Continuous improvement is one of the fundamental tenets of Agile methodology that PagerDuty’s product development teams emphasize. This already works fairly well at the individual...by Simon Darken
August 15, 2019
If you’ve ever been on call, you know that the incidents don’t stop because you have the flu. Or when you’re attending your child’s high school graduation. Or, as I found out firsthand, even when you’re at your own wedding. Confucius once said, “If you have never had a major occasion happen while you are on call, then you may not have ever lived.” (Okay, I totally made that one up.)
All joking aside, life happens. A Schedule Override, or what we affectionately call “Overrides,” is a setting in PagerDuty schedules where you can ask someone else to take over either a portion of or your entire on-call shift. This is useful for those with planned vacations, unplanned illnesses, or other life events that happen during their on-call shifts because you can change the on-call responder without changing the whole on-call rotation or schedule.
Why else is this awesome? Because, as I also found out firsthand, instead of lugging your laptop to your dog’s first birthday party, you can ask your favorite teammate if he or she would be willing to take over being on call for a few hours while you celebrate the end of bi-monthly vet visits.
A lot of our customers have a DevOps culture or are transitioning into a DevOps structure. In DevOps culture, engineers are encouraged to code it, ship it, and own it—which means that if his/her team’s code breaks, s/he is the one responsible for fixing it. This culture encourages the team to do a number of things: write better code, write better tests, have more stable deploys, and pre-emptively have a rollback plan. If the team has to wake up in the middle of the night for an incident, it’s less likely to be code related. Since the engineers are now also the responders, we eliminate the classic “over the wall” dilemma.
We built PagerDuty with every intention of empowering each engineer/responder to manage their own on-call life, in addition to their code. In PagerDuty, each user determines what services they’re responsible for and what their on-call rotation looks like, including when to schedule overrides.
The Override feature is the most human feature in PagerDuty. As you may have learned from one of our previous blog posts about Operations Health, employees who bear the majority of the on-call burden get burnt out. These burnt-out employees don’t perform as well on the job, could make more mistakes, and ultimately cost the company in time and resources. Not only that, but they could quit due to sheer exhaustion or just outright frustration of having their lives constantly interrupted by work-related calls—meaning their company loses a skilled responder at the cost of up to $300,000 per person.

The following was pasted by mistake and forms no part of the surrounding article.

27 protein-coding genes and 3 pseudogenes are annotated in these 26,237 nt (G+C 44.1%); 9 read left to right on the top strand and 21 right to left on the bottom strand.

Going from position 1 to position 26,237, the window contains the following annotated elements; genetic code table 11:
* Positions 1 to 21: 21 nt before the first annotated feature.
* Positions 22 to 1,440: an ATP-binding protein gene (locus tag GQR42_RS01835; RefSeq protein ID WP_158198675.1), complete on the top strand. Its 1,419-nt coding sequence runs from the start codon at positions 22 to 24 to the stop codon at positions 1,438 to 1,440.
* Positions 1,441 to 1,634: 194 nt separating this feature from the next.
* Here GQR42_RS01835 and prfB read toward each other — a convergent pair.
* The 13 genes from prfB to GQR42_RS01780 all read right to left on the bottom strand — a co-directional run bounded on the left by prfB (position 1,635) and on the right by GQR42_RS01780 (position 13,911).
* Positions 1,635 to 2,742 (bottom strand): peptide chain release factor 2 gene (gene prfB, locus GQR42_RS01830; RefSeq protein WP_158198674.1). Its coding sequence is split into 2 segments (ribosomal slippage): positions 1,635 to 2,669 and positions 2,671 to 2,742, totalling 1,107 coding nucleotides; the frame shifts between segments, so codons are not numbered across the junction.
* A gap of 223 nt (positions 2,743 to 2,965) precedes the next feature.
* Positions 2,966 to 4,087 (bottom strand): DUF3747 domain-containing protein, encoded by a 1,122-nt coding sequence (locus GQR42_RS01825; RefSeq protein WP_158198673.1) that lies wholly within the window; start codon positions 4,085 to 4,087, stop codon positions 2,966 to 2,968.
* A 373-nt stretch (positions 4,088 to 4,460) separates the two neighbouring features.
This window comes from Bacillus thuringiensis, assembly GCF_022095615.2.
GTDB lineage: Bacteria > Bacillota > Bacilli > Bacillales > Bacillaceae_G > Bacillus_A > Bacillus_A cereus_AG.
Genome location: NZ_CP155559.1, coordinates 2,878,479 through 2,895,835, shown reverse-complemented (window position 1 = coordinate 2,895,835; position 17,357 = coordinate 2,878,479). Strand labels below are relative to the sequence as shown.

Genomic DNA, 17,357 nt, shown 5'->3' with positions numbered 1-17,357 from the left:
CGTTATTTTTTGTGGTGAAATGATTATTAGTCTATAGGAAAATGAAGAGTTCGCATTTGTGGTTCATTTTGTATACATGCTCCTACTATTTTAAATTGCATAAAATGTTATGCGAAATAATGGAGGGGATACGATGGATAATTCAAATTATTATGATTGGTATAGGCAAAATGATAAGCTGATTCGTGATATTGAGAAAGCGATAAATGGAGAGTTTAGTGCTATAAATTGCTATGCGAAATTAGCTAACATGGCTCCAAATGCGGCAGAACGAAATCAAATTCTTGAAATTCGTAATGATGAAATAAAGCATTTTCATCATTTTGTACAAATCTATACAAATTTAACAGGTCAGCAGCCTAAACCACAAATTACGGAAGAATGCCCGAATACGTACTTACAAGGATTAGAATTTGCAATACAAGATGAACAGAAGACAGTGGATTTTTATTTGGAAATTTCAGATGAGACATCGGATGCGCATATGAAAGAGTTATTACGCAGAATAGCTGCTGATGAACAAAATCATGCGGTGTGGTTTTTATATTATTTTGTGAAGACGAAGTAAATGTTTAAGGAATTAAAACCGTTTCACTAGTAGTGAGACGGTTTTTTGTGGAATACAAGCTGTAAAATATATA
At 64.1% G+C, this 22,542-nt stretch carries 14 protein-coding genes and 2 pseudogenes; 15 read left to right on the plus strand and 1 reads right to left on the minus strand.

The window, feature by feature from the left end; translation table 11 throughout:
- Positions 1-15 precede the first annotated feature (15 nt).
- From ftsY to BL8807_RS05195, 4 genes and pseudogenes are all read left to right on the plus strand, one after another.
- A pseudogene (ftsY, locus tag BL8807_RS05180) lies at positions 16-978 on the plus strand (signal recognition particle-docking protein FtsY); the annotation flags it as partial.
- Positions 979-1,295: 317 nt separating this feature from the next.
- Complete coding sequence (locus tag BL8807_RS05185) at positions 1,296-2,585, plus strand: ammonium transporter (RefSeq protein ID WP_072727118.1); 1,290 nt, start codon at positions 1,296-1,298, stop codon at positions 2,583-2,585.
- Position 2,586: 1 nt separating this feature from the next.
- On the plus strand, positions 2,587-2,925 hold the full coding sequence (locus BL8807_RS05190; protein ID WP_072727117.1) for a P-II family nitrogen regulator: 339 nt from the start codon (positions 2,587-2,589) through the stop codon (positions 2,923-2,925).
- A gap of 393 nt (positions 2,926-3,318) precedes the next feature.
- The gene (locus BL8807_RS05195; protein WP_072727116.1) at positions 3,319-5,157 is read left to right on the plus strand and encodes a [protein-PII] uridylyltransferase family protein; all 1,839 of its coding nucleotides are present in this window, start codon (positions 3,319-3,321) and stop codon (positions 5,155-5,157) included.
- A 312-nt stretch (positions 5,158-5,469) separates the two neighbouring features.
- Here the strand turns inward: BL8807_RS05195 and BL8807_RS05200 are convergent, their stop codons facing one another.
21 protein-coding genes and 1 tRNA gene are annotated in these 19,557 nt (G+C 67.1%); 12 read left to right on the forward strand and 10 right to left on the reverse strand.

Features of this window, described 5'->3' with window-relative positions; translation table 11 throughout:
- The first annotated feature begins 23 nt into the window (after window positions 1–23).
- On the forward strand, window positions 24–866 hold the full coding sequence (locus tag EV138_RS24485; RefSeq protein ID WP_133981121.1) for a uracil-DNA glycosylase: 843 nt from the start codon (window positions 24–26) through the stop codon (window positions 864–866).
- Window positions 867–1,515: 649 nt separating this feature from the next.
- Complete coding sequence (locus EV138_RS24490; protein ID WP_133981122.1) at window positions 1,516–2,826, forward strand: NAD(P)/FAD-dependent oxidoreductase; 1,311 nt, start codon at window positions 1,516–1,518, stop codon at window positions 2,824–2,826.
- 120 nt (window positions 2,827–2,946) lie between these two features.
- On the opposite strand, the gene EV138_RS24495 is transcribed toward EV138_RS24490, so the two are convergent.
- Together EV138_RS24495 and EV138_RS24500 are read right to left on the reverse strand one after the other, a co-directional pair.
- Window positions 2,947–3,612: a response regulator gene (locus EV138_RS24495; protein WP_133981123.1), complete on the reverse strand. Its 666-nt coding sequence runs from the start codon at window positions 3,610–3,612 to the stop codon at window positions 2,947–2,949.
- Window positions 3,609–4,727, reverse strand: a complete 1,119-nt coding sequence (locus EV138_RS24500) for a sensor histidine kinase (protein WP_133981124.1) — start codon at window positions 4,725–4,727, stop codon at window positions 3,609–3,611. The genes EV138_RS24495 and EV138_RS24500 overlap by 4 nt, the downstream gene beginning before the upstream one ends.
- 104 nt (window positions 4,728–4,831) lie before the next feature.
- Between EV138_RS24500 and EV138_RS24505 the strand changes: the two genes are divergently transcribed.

We work in an industry where we have tons of tools to measure health of servers, stability of applications, responsiveness of web pages; and even another tool on top of those tools to help notify you of unhealthy servers, unstable applications, and unresponsive web pages! We keep our customers happy and business productive at the expense of the health of our responders, who work all day and night to fix a bug or miss their third-grader’s first theater debut to fix a deployment issue. We often neglect the health of these real people who spend their weekends, evenings, and sometimes even sleeping hours, ensuring our digital systems are up and running.
This is where overrides can help. This year, during the PagerDuty University event at Summit, I talked to a gentleman who had his own ideas for scheduling overrides. Dan Wade from Vacasa shared that his team is scheduled on a 24/7 weekly rotation, where each responder is on call for 7 days at a time. He noticed that one of his teammates had a particularly rough on-call rotation—there were a few Severity 1 incidents that occurred while she was on call. Each Severity 1 took days before it was resolved. Knowing that she didn’t sleep for a few days, he took it upon himself to take over the remainder of her on-call shift so she could get some much-needed rest. In this situation, Dan’s teammate ended up being a happier, more productive employee because he showed empathy for her situation.
Dan was not only a hero for his team, but a role model that we all should learn from. As a modern-day tech worker, being on call is not isolated to the Ops guys/gals anymore, but for anyone working with a digital signal. Digital signals are indiscriminate of time of day, special occasions, life events, or fatigue. It falls into your hands, as a coworker, to step up and share some of your available resource, whether it be time, energy, or love.
Remember: The next time you’re on call, do you want it to be the “Boulevard of Broken Dreams” or “Wake Me Up When September Ends”?